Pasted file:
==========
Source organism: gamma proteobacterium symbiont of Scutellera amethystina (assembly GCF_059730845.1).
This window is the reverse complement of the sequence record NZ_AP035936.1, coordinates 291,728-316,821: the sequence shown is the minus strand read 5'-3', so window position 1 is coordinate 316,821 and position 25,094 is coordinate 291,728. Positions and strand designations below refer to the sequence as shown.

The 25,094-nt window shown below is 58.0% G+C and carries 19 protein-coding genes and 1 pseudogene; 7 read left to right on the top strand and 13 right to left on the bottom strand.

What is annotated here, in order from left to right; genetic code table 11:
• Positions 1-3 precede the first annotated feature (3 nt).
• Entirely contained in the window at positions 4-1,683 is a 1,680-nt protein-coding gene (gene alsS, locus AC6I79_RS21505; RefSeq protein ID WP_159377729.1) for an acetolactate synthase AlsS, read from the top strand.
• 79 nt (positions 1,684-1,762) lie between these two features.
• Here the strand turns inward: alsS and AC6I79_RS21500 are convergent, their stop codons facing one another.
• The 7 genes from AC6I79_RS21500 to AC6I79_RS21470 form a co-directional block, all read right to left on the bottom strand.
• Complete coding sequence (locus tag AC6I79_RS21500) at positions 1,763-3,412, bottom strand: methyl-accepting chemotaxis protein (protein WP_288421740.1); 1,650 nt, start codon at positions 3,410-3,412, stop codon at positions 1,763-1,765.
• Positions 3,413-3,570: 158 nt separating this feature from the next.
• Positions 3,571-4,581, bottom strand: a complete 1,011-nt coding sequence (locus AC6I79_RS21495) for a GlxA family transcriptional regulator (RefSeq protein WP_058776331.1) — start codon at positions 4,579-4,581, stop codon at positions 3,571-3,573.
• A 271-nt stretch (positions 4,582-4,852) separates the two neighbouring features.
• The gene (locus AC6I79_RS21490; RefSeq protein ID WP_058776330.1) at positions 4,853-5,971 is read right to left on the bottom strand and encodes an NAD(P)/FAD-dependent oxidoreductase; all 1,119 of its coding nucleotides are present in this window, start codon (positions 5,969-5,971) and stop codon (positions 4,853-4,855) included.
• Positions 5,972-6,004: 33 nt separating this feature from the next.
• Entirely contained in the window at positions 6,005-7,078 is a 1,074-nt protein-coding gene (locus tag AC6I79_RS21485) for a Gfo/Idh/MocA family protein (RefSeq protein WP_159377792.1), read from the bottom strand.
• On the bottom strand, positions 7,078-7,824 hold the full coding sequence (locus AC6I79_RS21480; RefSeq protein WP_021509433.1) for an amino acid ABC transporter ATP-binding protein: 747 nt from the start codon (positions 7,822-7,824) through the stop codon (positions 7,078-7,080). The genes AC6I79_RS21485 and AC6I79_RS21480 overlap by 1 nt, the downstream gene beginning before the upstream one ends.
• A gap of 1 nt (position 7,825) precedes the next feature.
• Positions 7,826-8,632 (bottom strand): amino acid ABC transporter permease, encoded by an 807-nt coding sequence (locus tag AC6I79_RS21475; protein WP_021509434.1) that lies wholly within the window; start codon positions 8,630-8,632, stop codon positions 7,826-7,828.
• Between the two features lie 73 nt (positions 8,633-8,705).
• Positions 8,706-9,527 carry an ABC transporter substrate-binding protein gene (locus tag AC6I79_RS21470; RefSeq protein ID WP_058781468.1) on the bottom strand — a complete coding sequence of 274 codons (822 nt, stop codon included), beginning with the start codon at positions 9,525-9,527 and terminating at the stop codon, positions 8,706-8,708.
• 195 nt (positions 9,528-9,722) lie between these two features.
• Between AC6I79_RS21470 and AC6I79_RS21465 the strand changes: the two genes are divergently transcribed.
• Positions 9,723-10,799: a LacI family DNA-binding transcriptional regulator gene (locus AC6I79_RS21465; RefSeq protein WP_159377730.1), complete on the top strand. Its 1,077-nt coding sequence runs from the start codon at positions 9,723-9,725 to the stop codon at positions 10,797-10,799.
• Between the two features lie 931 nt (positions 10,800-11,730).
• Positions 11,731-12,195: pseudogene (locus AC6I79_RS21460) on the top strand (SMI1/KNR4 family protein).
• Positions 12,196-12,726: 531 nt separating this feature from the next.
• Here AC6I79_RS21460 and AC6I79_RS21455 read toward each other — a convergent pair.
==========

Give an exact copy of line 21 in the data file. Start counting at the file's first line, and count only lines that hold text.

• Positions 8,706-9,527 carry an ABC transporter substrate-binding protein gene (locus tag AC6I79_RS21470; RefSeq protein ID WP_058781468.1) on the bottom strand — a complete coding sequence of 274 codons (822 nt, stop codon included), beginning with the start codon at positions 9,525-9,527 and terminating at the stop codon, positions 8,706-8,708.